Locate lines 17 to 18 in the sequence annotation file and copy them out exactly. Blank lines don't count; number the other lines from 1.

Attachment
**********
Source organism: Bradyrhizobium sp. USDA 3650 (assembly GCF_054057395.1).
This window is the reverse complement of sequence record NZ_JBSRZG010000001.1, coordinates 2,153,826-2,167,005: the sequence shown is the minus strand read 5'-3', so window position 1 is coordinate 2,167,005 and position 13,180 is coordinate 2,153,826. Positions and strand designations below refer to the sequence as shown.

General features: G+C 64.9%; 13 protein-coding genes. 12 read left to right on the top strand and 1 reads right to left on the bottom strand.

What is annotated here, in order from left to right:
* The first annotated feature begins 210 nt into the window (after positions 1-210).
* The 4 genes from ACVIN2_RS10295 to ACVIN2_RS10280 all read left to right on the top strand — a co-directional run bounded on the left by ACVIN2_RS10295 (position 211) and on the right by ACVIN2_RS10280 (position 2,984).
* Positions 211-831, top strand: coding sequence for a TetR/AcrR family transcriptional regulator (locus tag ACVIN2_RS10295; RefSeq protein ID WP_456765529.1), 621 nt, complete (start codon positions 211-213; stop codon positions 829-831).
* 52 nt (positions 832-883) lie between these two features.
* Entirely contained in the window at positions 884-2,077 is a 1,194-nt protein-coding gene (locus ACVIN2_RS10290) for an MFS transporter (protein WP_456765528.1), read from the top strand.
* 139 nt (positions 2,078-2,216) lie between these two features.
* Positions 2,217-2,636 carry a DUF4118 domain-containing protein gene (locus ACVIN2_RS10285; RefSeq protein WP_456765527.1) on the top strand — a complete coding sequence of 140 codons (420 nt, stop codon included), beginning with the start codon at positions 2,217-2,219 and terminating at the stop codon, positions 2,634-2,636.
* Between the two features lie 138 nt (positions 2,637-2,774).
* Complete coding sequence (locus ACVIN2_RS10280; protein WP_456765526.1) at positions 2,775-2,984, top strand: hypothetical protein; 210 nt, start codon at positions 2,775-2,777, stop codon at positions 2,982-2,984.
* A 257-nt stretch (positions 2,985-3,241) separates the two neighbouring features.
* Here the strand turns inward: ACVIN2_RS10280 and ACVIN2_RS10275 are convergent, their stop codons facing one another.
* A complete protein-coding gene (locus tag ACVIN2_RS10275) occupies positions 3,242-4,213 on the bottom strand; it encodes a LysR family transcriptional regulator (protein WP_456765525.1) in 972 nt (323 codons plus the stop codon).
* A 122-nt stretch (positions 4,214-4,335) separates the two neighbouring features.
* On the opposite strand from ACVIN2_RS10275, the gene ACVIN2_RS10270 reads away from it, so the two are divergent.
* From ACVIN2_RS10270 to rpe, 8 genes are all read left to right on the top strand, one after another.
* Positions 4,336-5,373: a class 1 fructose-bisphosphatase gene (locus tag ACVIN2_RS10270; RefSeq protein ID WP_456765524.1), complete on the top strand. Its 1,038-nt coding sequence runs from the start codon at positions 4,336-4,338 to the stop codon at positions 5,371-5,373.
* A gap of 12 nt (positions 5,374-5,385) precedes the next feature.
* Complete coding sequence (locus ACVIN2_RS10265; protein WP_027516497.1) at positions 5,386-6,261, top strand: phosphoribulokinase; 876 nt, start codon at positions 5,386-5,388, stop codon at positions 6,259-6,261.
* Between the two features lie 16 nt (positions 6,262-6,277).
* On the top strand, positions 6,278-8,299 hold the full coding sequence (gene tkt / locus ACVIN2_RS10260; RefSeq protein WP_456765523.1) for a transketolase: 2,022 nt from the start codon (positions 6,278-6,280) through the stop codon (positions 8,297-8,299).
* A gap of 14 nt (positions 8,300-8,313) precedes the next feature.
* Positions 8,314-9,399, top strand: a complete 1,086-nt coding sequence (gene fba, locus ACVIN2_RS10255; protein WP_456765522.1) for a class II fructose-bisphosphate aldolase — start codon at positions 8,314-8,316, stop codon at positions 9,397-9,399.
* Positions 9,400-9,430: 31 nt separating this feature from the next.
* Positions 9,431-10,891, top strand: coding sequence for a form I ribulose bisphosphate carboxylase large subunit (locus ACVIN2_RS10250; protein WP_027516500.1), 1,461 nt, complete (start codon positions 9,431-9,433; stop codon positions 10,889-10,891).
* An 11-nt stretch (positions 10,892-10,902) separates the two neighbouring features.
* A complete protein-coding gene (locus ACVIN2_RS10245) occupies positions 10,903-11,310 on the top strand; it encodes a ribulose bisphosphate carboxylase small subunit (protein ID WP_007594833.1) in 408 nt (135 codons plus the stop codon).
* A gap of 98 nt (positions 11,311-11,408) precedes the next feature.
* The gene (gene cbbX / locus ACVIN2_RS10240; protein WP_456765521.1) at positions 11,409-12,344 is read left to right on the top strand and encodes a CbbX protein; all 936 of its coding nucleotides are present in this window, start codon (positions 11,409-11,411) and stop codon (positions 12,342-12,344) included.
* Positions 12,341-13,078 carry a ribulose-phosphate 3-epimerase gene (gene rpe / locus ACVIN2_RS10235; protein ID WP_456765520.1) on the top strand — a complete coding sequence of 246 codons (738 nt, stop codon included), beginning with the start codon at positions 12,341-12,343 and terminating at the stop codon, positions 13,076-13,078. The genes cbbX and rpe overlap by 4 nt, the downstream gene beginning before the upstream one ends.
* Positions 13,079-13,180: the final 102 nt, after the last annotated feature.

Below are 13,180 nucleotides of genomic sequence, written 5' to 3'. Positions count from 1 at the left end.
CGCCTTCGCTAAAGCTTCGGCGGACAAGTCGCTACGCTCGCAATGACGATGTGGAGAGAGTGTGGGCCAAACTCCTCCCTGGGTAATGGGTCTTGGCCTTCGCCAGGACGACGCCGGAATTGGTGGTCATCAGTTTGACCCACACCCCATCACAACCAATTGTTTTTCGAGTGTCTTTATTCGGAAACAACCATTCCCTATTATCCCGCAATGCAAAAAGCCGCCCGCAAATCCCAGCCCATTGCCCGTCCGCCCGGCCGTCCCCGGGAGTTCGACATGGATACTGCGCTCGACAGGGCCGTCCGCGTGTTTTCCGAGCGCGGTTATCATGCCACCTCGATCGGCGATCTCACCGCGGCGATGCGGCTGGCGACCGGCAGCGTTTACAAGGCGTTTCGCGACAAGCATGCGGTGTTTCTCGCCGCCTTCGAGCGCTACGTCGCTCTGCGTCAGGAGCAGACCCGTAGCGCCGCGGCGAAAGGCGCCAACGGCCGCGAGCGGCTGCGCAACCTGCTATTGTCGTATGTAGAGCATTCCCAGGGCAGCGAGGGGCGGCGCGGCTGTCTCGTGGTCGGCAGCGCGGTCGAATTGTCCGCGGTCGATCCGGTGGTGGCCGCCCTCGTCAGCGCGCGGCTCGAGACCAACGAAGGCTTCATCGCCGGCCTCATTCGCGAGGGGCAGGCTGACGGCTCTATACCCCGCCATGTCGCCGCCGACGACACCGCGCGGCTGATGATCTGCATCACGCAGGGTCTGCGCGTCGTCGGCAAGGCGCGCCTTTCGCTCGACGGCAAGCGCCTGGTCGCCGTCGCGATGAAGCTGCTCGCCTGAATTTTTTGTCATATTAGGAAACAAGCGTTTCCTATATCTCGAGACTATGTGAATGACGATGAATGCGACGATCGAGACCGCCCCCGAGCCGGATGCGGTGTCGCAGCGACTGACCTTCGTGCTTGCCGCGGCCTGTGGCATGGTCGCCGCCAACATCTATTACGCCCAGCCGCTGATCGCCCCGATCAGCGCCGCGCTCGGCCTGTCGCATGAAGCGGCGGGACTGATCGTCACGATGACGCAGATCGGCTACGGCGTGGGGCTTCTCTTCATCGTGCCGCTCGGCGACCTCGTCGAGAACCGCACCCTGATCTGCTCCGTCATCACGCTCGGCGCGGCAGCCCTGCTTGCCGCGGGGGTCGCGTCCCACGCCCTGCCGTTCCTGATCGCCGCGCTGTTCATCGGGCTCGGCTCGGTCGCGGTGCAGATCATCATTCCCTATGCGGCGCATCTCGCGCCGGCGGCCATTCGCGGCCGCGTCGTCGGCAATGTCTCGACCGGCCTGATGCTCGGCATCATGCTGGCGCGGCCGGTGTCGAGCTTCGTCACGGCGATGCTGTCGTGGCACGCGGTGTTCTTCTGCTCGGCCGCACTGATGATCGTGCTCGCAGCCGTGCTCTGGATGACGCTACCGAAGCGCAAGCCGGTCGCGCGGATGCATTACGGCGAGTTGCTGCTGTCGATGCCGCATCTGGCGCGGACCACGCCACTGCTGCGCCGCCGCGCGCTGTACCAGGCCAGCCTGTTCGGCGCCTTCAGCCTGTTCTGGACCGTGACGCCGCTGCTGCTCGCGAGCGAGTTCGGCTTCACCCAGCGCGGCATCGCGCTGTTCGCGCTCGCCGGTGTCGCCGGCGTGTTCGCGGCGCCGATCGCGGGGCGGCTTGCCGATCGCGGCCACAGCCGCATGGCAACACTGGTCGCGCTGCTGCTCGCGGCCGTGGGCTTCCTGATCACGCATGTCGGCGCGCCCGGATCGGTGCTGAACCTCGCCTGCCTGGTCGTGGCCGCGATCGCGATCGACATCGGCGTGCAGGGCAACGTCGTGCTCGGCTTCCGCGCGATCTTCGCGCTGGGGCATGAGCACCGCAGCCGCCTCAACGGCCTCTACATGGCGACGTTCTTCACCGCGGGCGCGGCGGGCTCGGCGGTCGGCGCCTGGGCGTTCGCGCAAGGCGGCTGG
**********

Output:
* A 122-nt stretch (positions 4,214-4,335) separates the two neighbouring features.
* On the opposite strand from ACVIN2_RS10275, the gene ACVIN2_RS10270 reads away from it, so the two are divergent.